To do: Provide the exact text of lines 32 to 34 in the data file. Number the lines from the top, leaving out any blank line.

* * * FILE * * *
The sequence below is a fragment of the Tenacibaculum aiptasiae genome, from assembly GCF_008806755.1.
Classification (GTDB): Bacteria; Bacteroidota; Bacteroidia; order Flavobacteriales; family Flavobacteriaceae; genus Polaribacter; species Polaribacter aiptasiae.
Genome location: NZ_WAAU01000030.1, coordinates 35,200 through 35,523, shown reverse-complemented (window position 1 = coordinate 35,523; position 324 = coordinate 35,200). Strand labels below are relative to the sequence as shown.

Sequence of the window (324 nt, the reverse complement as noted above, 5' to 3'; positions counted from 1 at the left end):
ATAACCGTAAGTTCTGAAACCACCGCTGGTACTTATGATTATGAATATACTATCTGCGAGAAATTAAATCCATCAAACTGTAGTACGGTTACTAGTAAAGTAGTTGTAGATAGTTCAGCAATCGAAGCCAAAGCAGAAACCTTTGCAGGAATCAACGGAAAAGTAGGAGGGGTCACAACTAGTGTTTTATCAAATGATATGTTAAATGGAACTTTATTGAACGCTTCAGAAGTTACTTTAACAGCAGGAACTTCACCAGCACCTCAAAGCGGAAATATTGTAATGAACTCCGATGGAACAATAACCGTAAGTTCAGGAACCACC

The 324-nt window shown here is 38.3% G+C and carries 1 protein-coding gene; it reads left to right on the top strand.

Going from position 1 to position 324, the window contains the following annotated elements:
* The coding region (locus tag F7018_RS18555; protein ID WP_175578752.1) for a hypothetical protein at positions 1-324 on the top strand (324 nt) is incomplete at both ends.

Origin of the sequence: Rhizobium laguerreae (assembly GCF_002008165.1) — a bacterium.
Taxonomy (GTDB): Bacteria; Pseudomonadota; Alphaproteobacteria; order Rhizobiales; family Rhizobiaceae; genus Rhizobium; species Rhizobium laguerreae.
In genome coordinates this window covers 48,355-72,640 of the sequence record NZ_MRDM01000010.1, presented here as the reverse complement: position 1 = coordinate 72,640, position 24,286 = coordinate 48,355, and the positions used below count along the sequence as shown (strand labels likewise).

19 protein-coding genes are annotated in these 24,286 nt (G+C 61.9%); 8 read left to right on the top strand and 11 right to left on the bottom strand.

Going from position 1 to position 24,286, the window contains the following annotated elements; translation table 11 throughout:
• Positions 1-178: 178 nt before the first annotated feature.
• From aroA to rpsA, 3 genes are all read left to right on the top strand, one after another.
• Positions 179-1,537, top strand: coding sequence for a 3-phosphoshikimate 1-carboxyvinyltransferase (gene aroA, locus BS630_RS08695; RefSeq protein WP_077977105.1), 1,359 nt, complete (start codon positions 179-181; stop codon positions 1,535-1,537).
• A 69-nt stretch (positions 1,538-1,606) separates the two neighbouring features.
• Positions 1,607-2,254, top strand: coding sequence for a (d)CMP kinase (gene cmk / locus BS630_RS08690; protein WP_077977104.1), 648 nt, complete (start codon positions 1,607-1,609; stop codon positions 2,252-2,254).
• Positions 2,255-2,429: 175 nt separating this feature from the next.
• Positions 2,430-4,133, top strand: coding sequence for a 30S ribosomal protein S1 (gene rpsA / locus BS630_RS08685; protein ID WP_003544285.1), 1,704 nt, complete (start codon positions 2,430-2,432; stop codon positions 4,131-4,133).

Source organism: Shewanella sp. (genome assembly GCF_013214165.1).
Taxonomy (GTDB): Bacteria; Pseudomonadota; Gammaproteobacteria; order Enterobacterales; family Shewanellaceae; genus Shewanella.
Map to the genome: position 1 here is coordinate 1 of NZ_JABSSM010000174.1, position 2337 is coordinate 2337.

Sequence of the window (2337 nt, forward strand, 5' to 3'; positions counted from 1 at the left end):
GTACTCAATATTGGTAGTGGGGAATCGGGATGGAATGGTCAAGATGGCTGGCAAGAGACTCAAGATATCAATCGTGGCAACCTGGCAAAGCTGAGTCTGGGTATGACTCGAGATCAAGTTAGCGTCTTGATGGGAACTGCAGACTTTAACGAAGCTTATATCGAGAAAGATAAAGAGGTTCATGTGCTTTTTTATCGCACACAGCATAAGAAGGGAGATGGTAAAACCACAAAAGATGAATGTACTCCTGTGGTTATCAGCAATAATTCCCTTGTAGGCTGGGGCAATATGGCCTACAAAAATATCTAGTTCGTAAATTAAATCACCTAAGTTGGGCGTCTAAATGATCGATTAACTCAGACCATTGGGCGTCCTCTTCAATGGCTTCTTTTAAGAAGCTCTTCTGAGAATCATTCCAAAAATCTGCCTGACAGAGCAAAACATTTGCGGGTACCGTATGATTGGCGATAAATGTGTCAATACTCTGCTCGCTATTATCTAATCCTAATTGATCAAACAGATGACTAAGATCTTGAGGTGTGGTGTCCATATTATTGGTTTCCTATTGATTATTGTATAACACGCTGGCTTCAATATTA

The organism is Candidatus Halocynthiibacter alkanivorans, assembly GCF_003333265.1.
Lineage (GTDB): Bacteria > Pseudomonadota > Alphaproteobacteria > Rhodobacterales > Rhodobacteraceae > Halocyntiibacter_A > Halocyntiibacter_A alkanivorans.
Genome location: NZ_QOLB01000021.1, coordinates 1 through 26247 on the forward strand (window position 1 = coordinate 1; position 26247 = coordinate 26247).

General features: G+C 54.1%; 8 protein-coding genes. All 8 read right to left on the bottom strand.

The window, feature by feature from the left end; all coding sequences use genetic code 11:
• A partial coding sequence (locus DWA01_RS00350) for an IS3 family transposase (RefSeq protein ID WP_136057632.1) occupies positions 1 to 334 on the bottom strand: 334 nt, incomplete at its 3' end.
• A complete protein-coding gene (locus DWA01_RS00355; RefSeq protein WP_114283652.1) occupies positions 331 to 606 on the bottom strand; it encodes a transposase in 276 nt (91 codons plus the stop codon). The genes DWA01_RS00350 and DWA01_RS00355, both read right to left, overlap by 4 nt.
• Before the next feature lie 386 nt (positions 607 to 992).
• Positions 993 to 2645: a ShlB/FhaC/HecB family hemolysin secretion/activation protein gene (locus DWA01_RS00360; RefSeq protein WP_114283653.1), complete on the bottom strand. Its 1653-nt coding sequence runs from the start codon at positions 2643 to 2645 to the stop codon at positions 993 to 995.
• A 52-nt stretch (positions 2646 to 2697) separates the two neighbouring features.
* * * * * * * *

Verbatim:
• A complete protein-coding gene (locus DWA01_RS00355; RefSeq protein WP_114283652.1) occupies positions 331 to 606 on the bottom strand; it encodes a transposase in 276 nt (91 codons plus the stop codon). The genes DWA01_RS00350 and DWA01_RS00355, both read right to left, overlap by 4 nt.
• Before the next feature lie 386 nt (positions 607 to 992).
• Positions 993 to 2645: a ShlB/FhaC/HecB family hemolysin secretion/activation protein gene (locus DWA01_RS00360; RefSeq protein WP_114283653.1), complete on the bottom strand. Its 1653-nt coding sequence runs from the start codon at positions 2643 to 2645 to the stop codon at positions 993 to 995.